Even if we have special bicycle lanes, how many Singaporeans will cycle to work or the market? Our weather is different from the temperate climate which is present in Germany and Holland. Cycle for five minutes in the hot and humid afternoon and you will be soaked in sweat. If you do not shower at your destination, you will smell of stale sweat for the rest of the day. And, of course, ladies will have to redo their face because their make-up will come off.

Sir, cycling is still for Germany and Holland, but for Singapore, it is not practical.


Ms Irene Ng Phek Hoong: Sir, I feel that the Minister of State might have painted a too simplistic picture and also in giving a trade-off that we need not have to make, that is, a trade-off between cyclists ruling the road and not even having space for pedestrians to walk. I think we can meet the demands of the different groups without sacrificing the principle that we have to use our land wisely.

I think the seriousness of the problem might not have sunk down to the Minister of State.


Mr Speaker: What is your question, Ms Ng?


Ms Irene Ng Phek Hoong: I would invite the Minister of State to Tampines where we can see many housewives bringing their children to school on bicycles. I would ask the Minister of State to seriously consider doing a survey, going down to the ground, to schools, wet markets and MRT tracks, and see how commuters have been using the roads, and on how to make the roads safer for the cyclists who are trying to save money by not taking buses because transport costs are going up. So they are taking up cycling.

There is also a bigger group of people who are keen to cycle. I would urge the Minister of State to take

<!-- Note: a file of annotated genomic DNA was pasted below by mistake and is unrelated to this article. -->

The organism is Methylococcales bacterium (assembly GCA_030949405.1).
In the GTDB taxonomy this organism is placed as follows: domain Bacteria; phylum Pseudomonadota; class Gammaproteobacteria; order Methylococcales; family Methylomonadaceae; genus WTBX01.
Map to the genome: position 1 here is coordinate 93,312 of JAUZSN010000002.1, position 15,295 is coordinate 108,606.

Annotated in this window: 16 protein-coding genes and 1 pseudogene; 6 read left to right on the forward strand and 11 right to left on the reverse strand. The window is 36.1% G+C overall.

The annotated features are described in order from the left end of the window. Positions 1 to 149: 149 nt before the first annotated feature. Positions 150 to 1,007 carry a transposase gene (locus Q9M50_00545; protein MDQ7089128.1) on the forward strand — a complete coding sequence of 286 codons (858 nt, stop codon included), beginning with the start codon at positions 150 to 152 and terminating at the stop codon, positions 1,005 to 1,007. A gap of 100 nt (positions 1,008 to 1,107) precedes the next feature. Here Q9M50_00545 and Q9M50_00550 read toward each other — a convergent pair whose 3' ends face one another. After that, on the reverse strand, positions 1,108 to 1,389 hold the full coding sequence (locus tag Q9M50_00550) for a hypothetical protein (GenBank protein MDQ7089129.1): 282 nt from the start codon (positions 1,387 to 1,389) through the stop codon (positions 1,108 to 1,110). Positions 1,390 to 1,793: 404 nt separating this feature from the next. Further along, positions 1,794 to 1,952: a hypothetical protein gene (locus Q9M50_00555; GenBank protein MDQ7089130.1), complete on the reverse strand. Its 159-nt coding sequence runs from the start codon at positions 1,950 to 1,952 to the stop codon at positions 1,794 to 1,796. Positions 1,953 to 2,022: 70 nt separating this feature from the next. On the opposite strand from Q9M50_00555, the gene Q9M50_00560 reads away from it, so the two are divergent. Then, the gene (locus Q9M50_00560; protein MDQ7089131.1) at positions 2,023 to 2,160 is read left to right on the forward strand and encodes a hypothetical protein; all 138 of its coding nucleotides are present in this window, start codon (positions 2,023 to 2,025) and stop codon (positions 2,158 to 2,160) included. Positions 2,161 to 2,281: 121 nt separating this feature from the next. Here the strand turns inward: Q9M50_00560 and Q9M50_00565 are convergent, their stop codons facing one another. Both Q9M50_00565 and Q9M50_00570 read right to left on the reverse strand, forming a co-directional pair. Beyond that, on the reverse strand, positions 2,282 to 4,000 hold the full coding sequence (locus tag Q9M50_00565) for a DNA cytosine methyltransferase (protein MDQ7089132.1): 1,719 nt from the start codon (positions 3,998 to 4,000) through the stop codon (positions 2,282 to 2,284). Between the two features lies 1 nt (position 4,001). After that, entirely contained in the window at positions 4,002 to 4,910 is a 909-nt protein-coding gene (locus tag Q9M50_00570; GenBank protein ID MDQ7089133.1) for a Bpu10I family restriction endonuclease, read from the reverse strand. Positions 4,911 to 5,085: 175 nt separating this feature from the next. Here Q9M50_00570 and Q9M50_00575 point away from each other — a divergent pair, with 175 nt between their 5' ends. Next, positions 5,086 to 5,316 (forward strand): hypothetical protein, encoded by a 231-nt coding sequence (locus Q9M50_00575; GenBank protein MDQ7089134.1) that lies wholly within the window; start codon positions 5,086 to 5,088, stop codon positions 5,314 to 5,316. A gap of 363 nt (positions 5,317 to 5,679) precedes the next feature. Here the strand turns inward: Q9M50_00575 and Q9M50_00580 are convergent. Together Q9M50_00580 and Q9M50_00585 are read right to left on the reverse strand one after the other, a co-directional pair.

this seriously and to please help the cyclists to negotiate on the road without risks to their lives.


Dr Balaji Sadasivan: Mr Speaker, Sir, we take the safety of cyclists seriously. Earlier this month, on 2nd and 3rd October, a major conference was held, ie, the Asian Development Bank's ASEAN Road Safety Programme. Experts and various stakeholders on road safety were at this meeting. A lot of brainstorming was done about ideas that can reduce the number of fatalities on the road. We are considering these ideas and the
various authorities are looking at them.


Mr Sin Boon Ann: Sir, I thought the earlier question asked by my colleague was: how does the Ministry intend to reduce the number of cycle deaths because, in the same comparable period, the number of fatalities has actually gone up? Can the Minister of State give an indication of the steps that the Ministry is contemplating in this regard?


Dr Balaji Sadasivan: Overall, the fatalities on our roads per capita are lower than most developed countries like the United States, and it has come down, as compared to about 10 years ago. Among the ideas that were generated were more stricter rules on cyclists and more education for cyclists and other road users.


Mr Steve Chia Kiah Hong: Mr Speaker, Sir, would the Minister of State consider a trial bicycle lane in the MP's constituency to see how good is the demand for bicycle lanes? That may solve the problem.


Dr Balaji Sadasivan: If there is a Member of Parliament who requests for bicycle lanes in his constituency, we will study that.


Ms Irene Ng Phek Hoong: Sir, the Minister of State has mentioned the number of fatalities, saying that it has not changed much. But I would ask the Minister to look at another figure, which I would think is more telling, and that is the number of cyclists involved in traffic accidents.

From 1998, it was 266 but it rose to 363 last year. It is a drastic rise and whether one dies or not, it is a matter of luck. But the question is how to reduce the number of cyclists involved in accidents. We should be looking at the number of cyclists involved in traffic accidents.


Dr Balaji Sadasivan: I agree with the Member that cyclists are a risk group. Once upon a time, motorcyclists were a major risk group and the use of safety helmets has greatly reduced the number of deaths. We need to consider what else we can do to reduce the number of fatalities amongst cyclists.


Mr Speaker: I think we have "cycled" far enough. Your next question, Ms Irene Ng.